A CHRISTCHURCH PRESS PROJECT

Benjamin Corlett
The George Seymour

Original information:
Benjamin Corlett arrived in Canterbury when he was six, with his parents Stephan (1805-1880), an agricultural labourer, and Jane (44), and his siblings Mary Ann (20), a servant, John (16), an agricultural labourer,  William (13), Thomas (10), Eliza(8), and Alfred (2).

The Corlett family shifted to Christchurch to work for J. C. Watts Russell, at Ilam. Unfortunately, they lost their equipment and heavy baggage on the Sumner Bar. The Corletts lived for some time in a dugout on the upper Avon River and it was under these conditions that William died of tuberculosis on January 1, 1852.

In the winter of 1853, Stephan Corlett bought 50 acres on the south side of Riccarton Road, and it was there he built a cob house and named the property “Capesthorne Farm’’. The Corlett family home became a regular preaching place on Sunday afternoons. Curletts Road, which was originally Corlett’s Lane, is named after the family.

Readers' response:
Stephan Corlett married Jane Lawson on March 26, 1825, at Bride, Isle of Man. On May 10, 1853, Stephan Corlett bought his first piece of land near St Peter’s Church, Riccarton, for £90. The description on the deed was of 50 acres on the south side on the public road out from Christchurch and Riccarton towards Lake Ellesmere and near the fork of the same road called Harewood Road.

On January 16, 1860, Stephan bought a further 50 acres in the Lincoln district, for which he paid £100. Several months later he applied for 20 acres of land at Easdale Nook in the Upper Christchurch District, paying £2 an acre.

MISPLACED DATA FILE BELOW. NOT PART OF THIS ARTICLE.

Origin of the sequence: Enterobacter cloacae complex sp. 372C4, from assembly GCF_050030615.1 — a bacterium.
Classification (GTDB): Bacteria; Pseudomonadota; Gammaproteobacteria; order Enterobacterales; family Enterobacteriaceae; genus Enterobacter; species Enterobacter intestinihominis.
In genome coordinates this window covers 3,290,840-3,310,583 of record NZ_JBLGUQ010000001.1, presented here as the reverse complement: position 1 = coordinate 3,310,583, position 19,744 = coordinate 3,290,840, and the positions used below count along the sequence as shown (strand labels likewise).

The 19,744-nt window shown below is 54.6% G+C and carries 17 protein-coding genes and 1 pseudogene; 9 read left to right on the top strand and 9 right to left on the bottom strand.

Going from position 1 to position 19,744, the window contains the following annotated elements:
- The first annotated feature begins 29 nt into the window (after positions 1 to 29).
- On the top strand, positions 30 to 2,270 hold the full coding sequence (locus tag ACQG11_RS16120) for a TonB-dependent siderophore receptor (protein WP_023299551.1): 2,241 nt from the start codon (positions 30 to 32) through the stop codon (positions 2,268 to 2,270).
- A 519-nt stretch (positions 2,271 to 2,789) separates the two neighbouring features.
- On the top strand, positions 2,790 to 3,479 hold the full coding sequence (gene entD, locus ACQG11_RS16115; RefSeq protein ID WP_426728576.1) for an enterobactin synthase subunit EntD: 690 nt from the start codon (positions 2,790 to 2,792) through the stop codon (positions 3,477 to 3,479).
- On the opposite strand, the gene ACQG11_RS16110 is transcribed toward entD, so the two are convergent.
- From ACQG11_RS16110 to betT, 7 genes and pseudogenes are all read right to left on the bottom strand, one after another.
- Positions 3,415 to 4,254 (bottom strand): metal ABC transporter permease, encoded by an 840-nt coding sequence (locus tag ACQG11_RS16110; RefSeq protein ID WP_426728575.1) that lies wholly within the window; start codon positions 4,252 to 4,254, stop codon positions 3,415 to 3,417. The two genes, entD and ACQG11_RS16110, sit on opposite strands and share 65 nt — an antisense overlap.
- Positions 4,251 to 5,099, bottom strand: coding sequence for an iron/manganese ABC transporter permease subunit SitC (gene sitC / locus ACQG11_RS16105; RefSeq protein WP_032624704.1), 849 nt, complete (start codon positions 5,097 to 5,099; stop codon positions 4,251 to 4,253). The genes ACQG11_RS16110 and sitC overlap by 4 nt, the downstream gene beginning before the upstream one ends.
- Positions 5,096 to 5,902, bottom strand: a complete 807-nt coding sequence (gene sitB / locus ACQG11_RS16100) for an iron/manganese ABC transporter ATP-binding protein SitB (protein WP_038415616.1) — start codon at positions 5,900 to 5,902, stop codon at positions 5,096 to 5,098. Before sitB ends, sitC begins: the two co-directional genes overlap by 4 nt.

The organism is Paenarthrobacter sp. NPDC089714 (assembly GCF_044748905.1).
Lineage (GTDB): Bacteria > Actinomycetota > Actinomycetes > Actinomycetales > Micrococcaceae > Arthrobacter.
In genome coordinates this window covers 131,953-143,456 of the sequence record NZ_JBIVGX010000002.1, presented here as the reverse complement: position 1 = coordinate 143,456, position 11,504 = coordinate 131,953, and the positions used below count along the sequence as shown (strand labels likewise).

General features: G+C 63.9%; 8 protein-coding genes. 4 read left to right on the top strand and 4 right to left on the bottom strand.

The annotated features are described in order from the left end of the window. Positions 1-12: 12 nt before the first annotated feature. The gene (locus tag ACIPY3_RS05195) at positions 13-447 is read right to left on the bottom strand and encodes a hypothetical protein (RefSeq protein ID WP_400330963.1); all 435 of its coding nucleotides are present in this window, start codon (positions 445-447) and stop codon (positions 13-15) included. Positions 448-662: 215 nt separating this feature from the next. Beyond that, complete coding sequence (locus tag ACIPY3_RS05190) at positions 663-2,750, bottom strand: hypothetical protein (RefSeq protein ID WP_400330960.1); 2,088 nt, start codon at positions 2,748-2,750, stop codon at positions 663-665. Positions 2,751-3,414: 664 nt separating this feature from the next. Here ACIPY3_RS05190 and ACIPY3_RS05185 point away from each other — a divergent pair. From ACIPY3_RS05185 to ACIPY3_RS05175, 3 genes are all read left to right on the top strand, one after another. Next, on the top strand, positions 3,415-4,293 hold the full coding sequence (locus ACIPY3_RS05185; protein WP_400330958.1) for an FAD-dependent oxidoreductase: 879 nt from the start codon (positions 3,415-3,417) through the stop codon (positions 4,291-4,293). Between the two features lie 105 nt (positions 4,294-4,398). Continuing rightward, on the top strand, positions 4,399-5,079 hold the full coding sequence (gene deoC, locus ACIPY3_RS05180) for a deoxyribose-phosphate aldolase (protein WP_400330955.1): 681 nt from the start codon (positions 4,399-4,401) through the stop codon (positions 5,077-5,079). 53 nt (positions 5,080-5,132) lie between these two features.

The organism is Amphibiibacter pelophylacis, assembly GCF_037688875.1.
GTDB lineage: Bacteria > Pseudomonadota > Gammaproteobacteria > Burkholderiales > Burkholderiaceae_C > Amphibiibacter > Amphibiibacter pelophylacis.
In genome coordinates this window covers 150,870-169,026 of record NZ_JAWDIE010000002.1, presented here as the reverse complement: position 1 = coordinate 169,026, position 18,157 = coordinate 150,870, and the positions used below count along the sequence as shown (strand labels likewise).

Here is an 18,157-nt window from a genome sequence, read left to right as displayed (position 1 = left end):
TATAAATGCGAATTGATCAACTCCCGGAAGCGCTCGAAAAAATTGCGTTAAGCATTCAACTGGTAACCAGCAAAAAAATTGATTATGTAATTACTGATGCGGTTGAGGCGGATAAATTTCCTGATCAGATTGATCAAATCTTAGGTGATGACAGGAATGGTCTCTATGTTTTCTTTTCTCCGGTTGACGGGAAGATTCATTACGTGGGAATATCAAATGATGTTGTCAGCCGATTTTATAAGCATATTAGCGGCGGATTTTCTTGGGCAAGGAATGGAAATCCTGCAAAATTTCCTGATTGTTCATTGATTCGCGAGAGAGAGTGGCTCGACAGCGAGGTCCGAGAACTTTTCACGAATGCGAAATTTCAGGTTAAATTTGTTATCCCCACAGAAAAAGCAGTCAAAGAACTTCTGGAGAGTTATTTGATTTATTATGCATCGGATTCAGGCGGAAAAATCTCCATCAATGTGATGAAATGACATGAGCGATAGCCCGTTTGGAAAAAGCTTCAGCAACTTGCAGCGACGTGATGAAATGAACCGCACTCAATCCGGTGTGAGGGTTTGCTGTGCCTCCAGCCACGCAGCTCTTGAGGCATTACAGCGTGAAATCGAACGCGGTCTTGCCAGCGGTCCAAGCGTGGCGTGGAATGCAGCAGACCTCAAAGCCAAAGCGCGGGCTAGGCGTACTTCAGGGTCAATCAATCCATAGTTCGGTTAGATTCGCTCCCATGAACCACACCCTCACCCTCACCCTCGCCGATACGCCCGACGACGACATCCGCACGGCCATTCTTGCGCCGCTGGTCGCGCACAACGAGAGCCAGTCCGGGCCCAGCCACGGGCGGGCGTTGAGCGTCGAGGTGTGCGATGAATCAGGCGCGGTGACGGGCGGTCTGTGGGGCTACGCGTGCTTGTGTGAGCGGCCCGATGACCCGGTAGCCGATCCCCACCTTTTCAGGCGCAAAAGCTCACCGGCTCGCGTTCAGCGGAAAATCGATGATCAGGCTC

As mentioned, Curletts Road is named after the family− a family member thinks the spelling change is due to the surname being spelt with a “u’’ on the passenger list of the Sir George Seymour.

On January 10, 1854, the Corletts lost another child, John, to tuberculosis.

Jane Corlett, a Wesleyan, was a great worker in the cause of religion. Prayer and Bible meetings were held in a number of settlers’ homes in the neighbourhood, and in about 1854 the Corletts’ house was made a preaching place for Sunday afternoons, hosting services and Sunday school.
In the late 1860s or early 1870s, the Corletts built a wooden home in Riccarton that was apparently the first two-storeyed house in the area. In 1875, Stephan Corlett began selling off his land around Lincoln, investing the money in more land in North Canterbury for his sons Thomas, Benjamin and Alfred.
Three hundred acres were bought in June 1876, 192 acres in August and 42 acres in September. In 1877, after Jane’s death, and in 1878 Stephan subdivided his land in Riccarton. Stephan died on September 15, 1880.

On March 24, 1886, Benjamin and brother Alfred married two sisters from Woodend − Benjamin married Laura Ranby and Alfred married Fanny Harpham Ranby. The two brothers took their wives back to Greta Peaks, which was originally part of the Stoneyhurst Station. There they constructed a cob house. Benjamin and Laura had 11 children, with one dying as an infant.

The Corlett brothers fell on hard times in the 1870s and 1880s as the land boom collapsed. In August 1887, the New Zealand Loan and Mercantile Agency Co. was instructed to sell the Greta Peaks property.

Soon after, Thomas, Benjamin and Laura moved to the North Island, where Thomas died in September 1889. Benjamin and his family moved back to Riccarton in 1895 and then returned to the North Island, where he took up farming at Te Mawhai in the Waikato. Benjamin died there on February 9, 1928. Alfred lived at Amberley for a time, then Woodend and Rangiora, until he moved to the North Island in 1902.1

 

Footnotes:
1:Frances Stewart, unpublished family history